Why didn't audiences spark to 'Never Let Me Go'?
With bankable stars and a bestselling book as its source material, "Never Let Me Go" looked for a long time like it would be this season's art-house breakout. When costar Andrew Garfield was chosen as the new "Spider-Man" this summer, the movie's stock shot up even further.
But five weeks into its release, Mark Romanek's film has been an undeniable disappointment. The Carey Mulligan-Keira Knightley picture -- a science fiction-tinged mood piece about a group of petri-dish babies in a slightly altered universe -- has grossed less than $2 million in domestic release. (By comparison, "Winter's Bone," another movie about young people in a difficult situation that hits the down beats pretty hard, has tallied three times as much.)
And "Never Let Me Go's" run, which distributor Fox Searchlight hoped could continue through the fall, appears to be nearing its end. The movie widened to more than 200 theaters last weekend, but its per-screen average was so low that the movie will start to lose screens in the coming weeks.
The film's performance has disappointed its ardent fans, who have responded enthusiastically to its performances and ideas. We polled a few outside experts and talked to Fox Searchlight executives to discover why it didn't catch on. Five factors emerged.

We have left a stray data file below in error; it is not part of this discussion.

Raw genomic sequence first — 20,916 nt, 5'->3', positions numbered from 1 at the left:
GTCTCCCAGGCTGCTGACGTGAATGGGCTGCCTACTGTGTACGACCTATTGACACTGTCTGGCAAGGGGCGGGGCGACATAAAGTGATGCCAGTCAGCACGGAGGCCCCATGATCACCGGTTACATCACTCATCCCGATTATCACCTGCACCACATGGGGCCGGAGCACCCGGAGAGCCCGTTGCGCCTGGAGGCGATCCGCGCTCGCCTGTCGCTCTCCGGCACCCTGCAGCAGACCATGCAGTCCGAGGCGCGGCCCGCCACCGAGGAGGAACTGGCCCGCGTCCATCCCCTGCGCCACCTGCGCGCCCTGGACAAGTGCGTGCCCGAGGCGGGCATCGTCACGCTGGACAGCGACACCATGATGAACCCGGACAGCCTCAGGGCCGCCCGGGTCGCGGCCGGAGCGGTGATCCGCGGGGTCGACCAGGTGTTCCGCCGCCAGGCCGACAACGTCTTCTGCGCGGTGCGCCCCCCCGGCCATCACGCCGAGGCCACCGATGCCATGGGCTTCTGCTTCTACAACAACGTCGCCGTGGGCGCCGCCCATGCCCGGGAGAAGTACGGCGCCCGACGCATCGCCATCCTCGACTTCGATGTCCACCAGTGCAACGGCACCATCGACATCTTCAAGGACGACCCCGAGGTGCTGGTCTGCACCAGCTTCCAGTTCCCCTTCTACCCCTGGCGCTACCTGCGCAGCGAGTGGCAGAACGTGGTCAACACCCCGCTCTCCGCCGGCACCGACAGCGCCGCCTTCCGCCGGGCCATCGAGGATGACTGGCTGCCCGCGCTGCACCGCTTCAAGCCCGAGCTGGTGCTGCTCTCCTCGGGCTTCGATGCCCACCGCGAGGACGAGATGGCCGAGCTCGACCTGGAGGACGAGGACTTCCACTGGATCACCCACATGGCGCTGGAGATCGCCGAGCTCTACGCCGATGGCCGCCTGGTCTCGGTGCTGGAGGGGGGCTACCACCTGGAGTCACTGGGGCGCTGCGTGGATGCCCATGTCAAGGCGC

It's a downer. Adult-oriented movies have been enjoying a good season, with "The Town" and "The Social Network" rolling along. But, true to Kazuo Ishiguro's novel, the book maintains a melancholy tone throughout. Even "Winter's Bone" gives you a bit more of a hug.
Divided critics. Art-house films -- and especially Britain-set dramas -- need all the critical support they can get. But the movie stands at just 65% approval on Rotten Tomatoes, not nearly a large enough number. (By comparison, "Winter's Bone" has elicited a 94% approval rating, as did last year's Mulligan breakout "An Education").
Men don't dig it. Although there's a science-fiction premise, the movie hasn't elicited an especially warm reaction among men, according to Searchlight's informal polling. That cuts out half of the audience -- and makes it even less of an art-house date night film than it otherwise would have been.
The novel problem. The audience for Ishiguro's book gives the movie a marketing head start. But a beloved novel also sets expectations high -- expectations that even the most faithful adaptation sometimes can't reach.
Date issues. With its mid-September release date, Fox Searchlight hoped to beat the rush for serious fall movies. (The company also needed to take advantage of a narrow publicity window for Mulligan.) But it might have gone too early, before filmgoers were ready for the more weighty fare of the fall.
The movie could yet find an audience on DVD, especially as Garfield continues to come into his own. But those who appreciate serious drama made within the Hollywood system -- that is, with stars and a modicum of a budget -- may find the development more depressing than the film. Fox Searchlight wouldn't say that the box-office performance will force it to reevaluate whether to make these kinds of films in the future. But any company with designs on making a prestige-heavy drama will undoubtedly be given pause by "Never Let Me Go."
-- Steven Zeitchik
Photo: A scene from "Never Let Me Go." Credit: Fox Searchlight